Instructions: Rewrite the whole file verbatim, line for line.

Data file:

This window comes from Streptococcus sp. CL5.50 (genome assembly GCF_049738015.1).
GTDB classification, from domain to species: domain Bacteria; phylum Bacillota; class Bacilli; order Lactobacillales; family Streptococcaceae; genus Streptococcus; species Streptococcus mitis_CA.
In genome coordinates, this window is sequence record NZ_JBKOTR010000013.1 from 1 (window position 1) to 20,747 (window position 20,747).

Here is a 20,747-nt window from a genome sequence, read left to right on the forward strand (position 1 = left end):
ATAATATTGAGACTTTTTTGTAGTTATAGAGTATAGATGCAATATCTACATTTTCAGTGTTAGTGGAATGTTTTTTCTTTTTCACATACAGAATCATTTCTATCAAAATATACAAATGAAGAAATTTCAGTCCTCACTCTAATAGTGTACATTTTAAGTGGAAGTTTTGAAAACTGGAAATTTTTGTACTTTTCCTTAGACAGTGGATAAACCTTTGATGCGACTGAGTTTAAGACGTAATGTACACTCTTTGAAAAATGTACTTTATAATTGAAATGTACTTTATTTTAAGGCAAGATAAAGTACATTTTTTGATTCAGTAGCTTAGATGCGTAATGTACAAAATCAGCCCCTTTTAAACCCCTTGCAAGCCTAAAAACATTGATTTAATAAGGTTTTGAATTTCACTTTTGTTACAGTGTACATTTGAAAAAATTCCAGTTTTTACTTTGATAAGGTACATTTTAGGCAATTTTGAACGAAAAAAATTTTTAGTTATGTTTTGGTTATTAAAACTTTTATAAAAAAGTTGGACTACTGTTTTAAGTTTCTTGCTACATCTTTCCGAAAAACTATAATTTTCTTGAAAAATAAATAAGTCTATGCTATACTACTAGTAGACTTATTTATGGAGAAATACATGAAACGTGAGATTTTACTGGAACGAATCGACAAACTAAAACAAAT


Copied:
This window comes from Streptococcus sp. CL5.50 (genome assembly GCF_049738015.1).
GTDB classification, from domain to species: domain Bacteria; phylum Bacillota; class Bacilli; order Lactobacillales; family Streptococcaceae; genus Streptococcus; species Streptococcus mitis_CA.
In genome coordinates, this window is sequence record NZ_JBKOTR010000013.1 from 1 (window position 1) to 20,747 (window position 20,747).

Here is a 20,747-nt window from a genome sequence, read left to right on the forward strand (position 1 = left end):
ATAATATTGAGACTTTTTTGTAGTTATAGAGTATAGATGCAATATCTACATTTTCAGTGTTAGTGGAATGTTTTTTCTTTTTCACATACAGAATCATTTCTATCAAAATATACAAATGAAGAAATTTCAGTCCTCACTCTAATAGTGTACATTTTAAGTGGAAGTTTTGAAAACTGGAAATTTTTGTACTTTTCCTTAGACAGTGGATAAACCTTTGATGCGACTGAGTTTAAGACGTAATGTACACTCTTTGAAAAATGTACTTTATAATTGAAATGTACTTTATTTTAAGGCAAGATAAAGTACATTTTTTGATTCAGTAGCTTAGATGCGTAATGTACAAAATCAGCCCCTTTTAAACCCCTTGCAAGCCTAAAAACATTGATTTAATAAGGTTTTGAATTTCACTTTTGTTACAGTGTACATTTGAAAAAATTCCAGTTTTTACTTTGATAAGGTACATTTTAGGCAATTTTGAACGAAAAAAATTTTTAGTTATGTTTTGGTTATTAAAACTTTTATAAAAAAGTTGGACTACTGTTTTAAGTTTCTTGCTACATCTTTCCGAAAAACTATAATTTTCTTGAAAAATAAATAAGTCTATGCTATACTACTAGTAGACTTATTTATGGAGAAATACATGAAACGTGAGATTTTACTGGAACGAATCGACAAACTAAAACAAAT